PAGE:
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  • Prerna
    Feb 24, 2013 - 4:12AM

    @Prabhjyot Singh Madan:

    I don’t think you understood what I was trying to say and I have simply no idea how you concluded from my post that which you did.

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  • gp65
    Feb 24, 2013 - 6:15AM

    @Gratgy: That’s a fair statement.

    @Karella : I liked how you delicately phrased it. In some way @John B’s first post had also referred to a related issue. But as I mentioned earlier, this maybe relevant to someone who rides a bike but not someone who rides a scooter or moped. SO perhaps the underlying concern should be openly stated and solutions found that address the concern.

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  • a_writer
    Feb 24, 2013 - 8:00AM

    Dr.Hoodbhoy:

    Quite an interesting article, as always. But the ‘gears’ not ‘meshing’ well in some cases. For example, in the state of Kerala, in South India, the Nairs and the ‘Namboodiris’ sects follow a matriarchal system of governance ( within the family) and inheritance of family wealth. This implies that the women ‘rule the roost’. In spite of this, the social pressure on these women regarding guidelines on ‘modesty’ is no less severe than other sects in Kerala. They follow the general societal rules. Don’t get me wrong – the women in India, especially Kerala, are way ahead in ‘women’s liberation’ than in Pakistan or S.Arabia (honestly, this is a great thing to have happened). So, I am wondering how, Marvin Harris of Columbia University would explain this anomaly.

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  • Yoghurt lover
    Feb 24, 2013 - 5:46PM

    @Prerna

    “What has English to do with modernisation? The Japanese hardly speak any English,neither did the Germans or the French until a few years ago.You would say they are not modernised?Speaking English by the Indians and by other nationalities is the effect of globalisation,not of modernisation.(Though for Indians and for others in the sub-continent you could add a severe slave mentality complex)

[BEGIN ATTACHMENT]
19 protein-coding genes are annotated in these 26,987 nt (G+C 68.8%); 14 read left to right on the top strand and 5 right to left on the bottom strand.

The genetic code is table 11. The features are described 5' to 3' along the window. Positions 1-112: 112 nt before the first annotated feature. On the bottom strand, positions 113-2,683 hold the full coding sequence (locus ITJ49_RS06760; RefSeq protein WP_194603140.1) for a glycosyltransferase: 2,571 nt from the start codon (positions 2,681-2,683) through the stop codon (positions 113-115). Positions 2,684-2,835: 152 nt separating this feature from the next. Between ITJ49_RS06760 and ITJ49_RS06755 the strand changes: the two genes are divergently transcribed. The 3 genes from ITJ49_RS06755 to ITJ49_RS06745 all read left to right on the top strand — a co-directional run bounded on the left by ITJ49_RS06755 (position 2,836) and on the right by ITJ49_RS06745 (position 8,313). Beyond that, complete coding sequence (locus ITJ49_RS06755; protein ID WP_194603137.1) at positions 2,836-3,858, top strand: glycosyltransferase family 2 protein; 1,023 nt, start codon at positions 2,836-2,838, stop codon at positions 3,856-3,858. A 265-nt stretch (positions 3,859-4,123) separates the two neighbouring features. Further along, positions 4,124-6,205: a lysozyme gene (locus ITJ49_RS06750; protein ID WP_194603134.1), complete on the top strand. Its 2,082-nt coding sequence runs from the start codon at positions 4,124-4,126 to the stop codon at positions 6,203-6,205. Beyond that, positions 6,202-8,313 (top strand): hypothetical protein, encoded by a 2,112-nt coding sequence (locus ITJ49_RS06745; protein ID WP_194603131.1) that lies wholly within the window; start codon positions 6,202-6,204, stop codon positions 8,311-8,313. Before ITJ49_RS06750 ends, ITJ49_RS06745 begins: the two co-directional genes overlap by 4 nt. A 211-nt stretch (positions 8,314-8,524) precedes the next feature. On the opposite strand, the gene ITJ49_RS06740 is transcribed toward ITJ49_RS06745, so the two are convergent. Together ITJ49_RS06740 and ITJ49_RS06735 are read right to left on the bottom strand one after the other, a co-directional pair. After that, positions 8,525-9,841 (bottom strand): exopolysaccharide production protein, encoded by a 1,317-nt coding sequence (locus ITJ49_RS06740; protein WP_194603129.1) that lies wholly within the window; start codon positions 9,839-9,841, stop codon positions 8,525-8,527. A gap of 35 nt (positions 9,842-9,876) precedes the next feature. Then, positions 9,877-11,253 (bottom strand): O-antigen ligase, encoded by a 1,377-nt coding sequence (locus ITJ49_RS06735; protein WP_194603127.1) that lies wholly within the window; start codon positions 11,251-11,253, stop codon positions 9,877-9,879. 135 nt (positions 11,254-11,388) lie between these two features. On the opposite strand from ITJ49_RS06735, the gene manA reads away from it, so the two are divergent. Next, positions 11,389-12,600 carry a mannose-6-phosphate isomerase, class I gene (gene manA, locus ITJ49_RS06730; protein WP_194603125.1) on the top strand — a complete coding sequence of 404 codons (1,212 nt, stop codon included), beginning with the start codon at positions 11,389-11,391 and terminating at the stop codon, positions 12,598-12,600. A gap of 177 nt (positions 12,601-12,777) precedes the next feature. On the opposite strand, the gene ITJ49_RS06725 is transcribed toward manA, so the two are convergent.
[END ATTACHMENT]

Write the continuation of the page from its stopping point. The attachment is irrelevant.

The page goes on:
Neither English,nor the eating of defenceless beings is an imperative of modernity.”

    Like you did with Mr. Hoodbhoy’s comments, you took my comment out of context as well. Have a broader perspective.

    Learning English for most Indians is simply a necessity (perhaps in your case it was a slave mentality). A doctor learns in English. Whether C++ or Java is in English and not in Sanskrit, you cannot get a job in BPO to process an american account if you do not know English. You cannot get a job in a call center to answer a Citibank customer from Canada, if you do not know English…the list is long.

    You can nitpick using the definitions, but no sane person can distinguish between modernization and globalization. By giving the example of absence of English in Japan/Germany/France you are saying that they are modern but not globalized. That’s utter nonsense.

    And again you need to understand the difference between modernity and modernization.

    A person may possess iPhones/iPads as a result of modernization and he could still go home and beat his wife and look up horoscopes for lack of modernity. You are very confused about the two terms.

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  • Another North Indian
    Feb 24, 2013 - 8:28PM

    Yoghurt Lover

    You are insisting on using ‘modernization’ in the vaguest and broadest possible sense. In your arguments, leading a disciplined life would be a sign of modernization, since it industrialization made that necessary (many sociologists make similar arguments).

    That is simply not rational analysis, and that is not how modernization is understood. The good professor wrote a very poor piece (though his general idea appears to be correct) and you are defending him on the basis of that ‘general idea’.

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  • Zuhair
    Feb 25, 2013 - 12:56PM

    It is not forbidden by any means. It is just that they don’t. It is more of a cultural thing – no one will stop a woman if she ever does that. Some things are ingrained in the culture – and thats the way you go about it. Certainly not a whole big deal imo.

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  • Nobody
    Feb 25, 2013 - 4:21PM

    @John B: